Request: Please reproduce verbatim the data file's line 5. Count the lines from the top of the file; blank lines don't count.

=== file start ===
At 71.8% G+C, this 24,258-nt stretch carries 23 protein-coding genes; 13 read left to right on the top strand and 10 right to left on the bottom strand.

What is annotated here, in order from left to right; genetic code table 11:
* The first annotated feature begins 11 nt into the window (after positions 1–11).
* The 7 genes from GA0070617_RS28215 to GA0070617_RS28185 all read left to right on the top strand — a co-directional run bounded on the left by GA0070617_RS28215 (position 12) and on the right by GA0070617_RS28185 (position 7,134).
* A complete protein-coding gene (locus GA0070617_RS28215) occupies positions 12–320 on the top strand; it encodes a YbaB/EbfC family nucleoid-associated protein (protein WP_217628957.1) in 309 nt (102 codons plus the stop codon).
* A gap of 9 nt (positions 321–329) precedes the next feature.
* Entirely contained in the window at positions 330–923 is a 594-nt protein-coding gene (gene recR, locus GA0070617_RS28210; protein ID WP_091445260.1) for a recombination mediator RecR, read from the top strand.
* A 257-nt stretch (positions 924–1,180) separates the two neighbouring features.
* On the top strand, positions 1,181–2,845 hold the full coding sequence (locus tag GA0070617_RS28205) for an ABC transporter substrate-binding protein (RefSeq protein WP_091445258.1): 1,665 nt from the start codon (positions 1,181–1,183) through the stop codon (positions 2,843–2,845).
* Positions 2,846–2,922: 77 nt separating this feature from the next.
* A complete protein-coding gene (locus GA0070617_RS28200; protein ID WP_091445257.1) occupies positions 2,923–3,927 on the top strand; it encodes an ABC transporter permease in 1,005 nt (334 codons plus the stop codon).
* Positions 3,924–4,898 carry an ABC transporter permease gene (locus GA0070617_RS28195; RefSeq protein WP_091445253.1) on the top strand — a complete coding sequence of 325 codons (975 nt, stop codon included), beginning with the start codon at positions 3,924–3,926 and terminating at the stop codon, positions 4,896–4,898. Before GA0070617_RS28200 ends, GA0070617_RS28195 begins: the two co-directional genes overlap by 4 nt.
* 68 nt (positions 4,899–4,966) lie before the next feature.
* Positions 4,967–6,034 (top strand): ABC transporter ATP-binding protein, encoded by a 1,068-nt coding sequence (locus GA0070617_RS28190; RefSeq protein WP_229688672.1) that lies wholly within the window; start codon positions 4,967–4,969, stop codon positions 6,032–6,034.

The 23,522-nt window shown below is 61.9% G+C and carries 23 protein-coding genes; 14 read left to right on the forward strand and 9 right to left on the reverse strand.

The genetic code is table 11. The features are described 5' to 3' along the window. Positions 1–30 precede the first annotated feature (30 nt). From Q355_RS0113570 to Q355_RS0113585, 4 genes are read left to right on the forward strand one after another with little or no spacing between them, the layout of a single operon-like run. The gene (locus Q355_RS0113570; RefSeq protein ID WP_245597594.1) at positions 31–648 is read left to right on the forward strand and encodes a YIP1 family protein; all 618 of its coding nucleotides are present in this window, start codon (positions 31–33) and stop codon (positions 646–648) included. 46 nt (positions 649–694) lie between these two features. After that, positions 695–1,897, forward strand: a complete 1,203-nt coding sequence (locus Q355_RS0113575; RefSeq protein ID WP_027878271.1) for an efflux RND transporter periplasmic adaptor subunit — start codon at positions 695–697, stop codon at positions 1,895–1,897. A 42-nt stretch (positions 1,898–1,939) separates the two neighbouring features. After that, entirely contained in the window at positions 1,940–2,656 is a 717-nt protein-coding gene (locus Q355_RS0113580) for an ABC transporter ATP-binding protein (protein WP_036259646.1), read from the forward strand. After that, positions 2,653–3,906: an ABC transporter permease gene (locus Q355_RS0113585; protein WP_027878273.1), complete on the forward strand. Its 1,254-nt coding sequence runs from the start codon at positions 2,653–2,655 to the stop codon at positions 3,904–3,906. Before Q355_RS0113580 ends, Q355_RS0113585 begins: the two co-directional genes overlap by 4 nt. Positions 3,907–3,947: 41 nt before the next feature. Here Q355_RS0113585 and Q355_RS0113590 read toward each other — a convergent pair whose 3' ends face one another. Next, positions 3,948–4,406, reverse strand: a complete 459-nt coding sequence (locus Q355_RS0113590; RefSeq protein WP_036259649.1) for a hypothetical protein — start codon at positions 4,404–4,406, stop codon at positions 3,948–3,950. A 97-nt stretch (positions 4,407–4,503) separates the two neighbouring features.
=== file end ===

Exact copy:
* A complete protein-coding gene (locus GA0070617_RS28215) occupies positions 12–320 on the top strand; it encodes a YbaB/EbfC family nucleoid-associated protein (protein WP_217628957.1) in 309 nt (102 codons plus the stop codon).